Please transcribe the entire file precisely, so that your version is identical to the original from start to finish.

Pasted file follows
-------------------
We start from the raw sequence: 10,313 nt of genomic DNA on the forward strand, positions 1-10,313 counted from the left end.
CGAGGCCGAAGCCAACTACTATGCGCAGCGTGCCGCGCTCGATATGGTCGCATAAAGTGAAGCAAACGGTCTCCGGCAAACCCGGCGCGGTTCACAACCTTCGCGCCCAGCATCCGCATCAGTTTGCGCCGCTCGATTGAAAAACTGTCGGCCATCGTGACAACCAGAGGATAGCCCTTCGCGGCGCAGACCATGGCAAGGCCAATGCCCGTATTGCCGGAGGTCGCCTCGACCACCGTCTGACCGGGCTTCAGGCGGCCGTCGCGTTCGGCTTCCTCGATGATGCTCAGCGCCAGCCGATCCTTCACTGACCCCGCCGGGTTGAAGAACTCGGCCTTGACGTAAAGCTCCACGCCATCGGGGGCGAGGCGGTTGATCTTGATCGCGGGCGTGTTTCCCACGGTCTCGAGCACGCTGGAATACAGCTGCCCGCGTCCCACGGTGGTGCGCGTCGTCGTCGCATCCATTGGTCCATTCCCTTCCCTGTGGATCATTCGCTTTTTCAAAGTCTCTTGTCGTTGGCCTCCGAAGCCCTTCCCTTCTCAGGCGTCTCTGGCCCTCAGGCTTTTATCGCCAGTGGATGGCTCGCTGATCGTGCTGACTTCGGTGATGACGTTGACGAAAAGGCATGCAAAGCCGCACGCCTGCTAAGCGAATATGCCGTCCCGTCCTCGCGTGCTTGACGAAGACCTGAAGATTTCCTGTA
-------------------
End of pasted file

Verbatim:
We start from the raw sequence: 10,313 nt of genomic DNA on the forward strand, positions 1-10,313 counted from the left end.
CGAGGCCGAAGCCAACTACTATGCGCAGCGTGCCGCGCTCGATATGGTCGCATAAAGTGAAGCAAACGGTCTCCGGCAAACCCGGCGCGGTTCACAACCTTCGCGCCCAGCATCCGCATCAGTTTGCGCCGCTCGATTGAAAAACTGTCGGCCATCGTGACAACCAGAGGATAGCCCTTCGCGGCGCAGACCATGGCAAGGCCAATGCCCGTATTGCCGGAGGTCGCCTCGACCACCGTCTGACCGGGCTTCAGGCGGCCGTCGCGTTCGGCTTCCTCGATGATGCTCAGCGCCAGCCGATCCTTCACTGACCCCGCCGGGTTGAAGAACTCGGCCTTGACGTAAAGCTCCACGCCATCGGGGGCGAGGCGGTTGATCTTGATCGCGGGCGTGTTTCCCACGGTCTCGAGCACGCTGGAATACAGCTGCCCGCGTCCCACGGTGGTGCGCGTCGTCGTCGCATCCATTGGTCCATTCCCTTCCCTGTGGATCATTCGCTTTTTCAAAGTCTCTTGTCGTTGGCCTCCGAAGCCCTTCCCTTCTCAGGCGTCTCTGGCCCTCAGGCTTTTATCGCCAGTGGATGGCTCGCTGATCGTGCTGACTTCGGTGATGACGTTGACGAAAAGGCATGCAAAGCCGCACGCCTGCTAAGCGAATATGCCGTCCCGTCCTCGCGTGCTTGACGAAGACCTGAAGATTTCCTGTA